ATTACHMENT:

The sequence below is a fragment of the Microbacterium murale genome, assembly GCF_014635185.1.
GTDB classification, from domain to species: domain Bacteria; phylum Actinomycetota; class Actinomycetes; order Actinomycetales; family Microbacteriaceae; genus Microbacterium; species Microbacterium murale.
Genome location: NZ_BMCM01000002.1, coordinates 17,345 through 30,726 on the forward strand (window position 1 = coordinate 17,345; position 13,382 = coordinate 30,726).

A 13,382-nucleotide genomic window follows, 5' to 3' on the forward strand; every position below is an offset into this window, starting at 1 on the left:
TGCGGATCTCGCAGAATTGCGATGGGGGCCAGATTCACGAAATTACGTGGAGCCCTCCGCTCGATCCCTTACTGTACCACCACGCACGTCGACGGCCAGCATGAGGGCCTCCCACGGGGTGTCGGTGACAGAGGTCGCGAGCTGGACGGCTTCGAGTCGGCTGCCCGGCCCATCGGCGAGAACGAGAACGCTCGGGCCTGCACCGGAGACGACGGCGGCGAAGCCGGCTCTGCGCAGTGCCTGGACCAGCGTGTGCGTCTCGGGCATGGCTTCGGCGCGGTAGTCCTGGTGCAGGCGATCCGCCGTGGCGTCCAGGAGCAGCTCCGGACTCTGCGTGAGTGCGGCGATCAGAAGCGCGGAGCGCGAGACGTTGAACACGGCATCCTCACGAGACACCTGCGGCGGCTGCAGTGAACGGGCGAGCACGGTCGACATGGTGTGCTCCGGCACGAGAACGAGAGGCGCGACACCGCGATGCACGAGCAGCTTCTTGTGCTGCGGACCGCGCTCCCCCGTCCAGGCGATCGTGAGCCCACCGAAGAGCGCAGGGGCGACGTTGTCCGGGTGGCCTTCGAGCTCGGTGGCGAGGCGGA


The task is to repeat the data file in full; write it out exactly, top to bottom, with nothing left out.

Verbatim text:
The sequence below is a fragment of the Microbacterium murale genome, assembly GCF_014635185.1.
GTDB classification, from domain to species: domain Bacteria; phylum Actinomycetota; class Actinomycetes; order Actinomycetales; family Microbacteriaceae; genus Microbacterium; species Microbacterium murale.
Genome location: NZ_BMCM01000002.1, coordinates 17,345 through 30,726 on the forward strand (window position 1 = coordinate 17,345; position 13,382 = coordinate 30,726).

A 13,382-nucleotide genomic window follows, 5' to 3' on the forward strand; every position below is an offset into this window, starting at 1 on the left:
TGCGGATCTCGCAGAATTGCGATGGGGGCCAGATTCACGAAATTACGTGGAGCCCTCCGCTCGATCCCTTACTGTACCACCACGCACGTCGACGGCCAGCATGAGGGCCTCCCACGGGGTGTCGGTGACAGAGGTCGCGAGCTGGACGGCTTCGAGTCGGCTGCCCGGCCCATCGGCGAGAACGAGAACGCTCGGGCCTGCACCGGAGACGACGGCGGCGAAGCCGGCTCTGCGCAGTGCCTGGACCAGCGTGTGCGTCTCGGGCATGGCTTCGGCGCGGTAGTCCTGGTGCAGGCGATCCGCCGTGGCGTCCAGGAGCAGCTCCGGACTCTGCGTGAGTGCGGCGATCAGAAGCGCGGAGCGCGAGACGTTGAACACGGCATCCTCACGAGACACCTGCGGCGGCTGCAGTGAACGGGCGAGCACGGTCGACATGGTGTGCTCCGGCACGAGAACGAGAGGCGCGACACCGCGATGCACGAGCAGCTTCTTGTGCTGCGGACCGCGCTCCCCCGTCCAGGCGATCGTGAGCCCACCGAAGAGCGCAGGGGCGACGTTGTCCGGGTGGCCTTCGAGCTCGGTGGCGAGGCGGA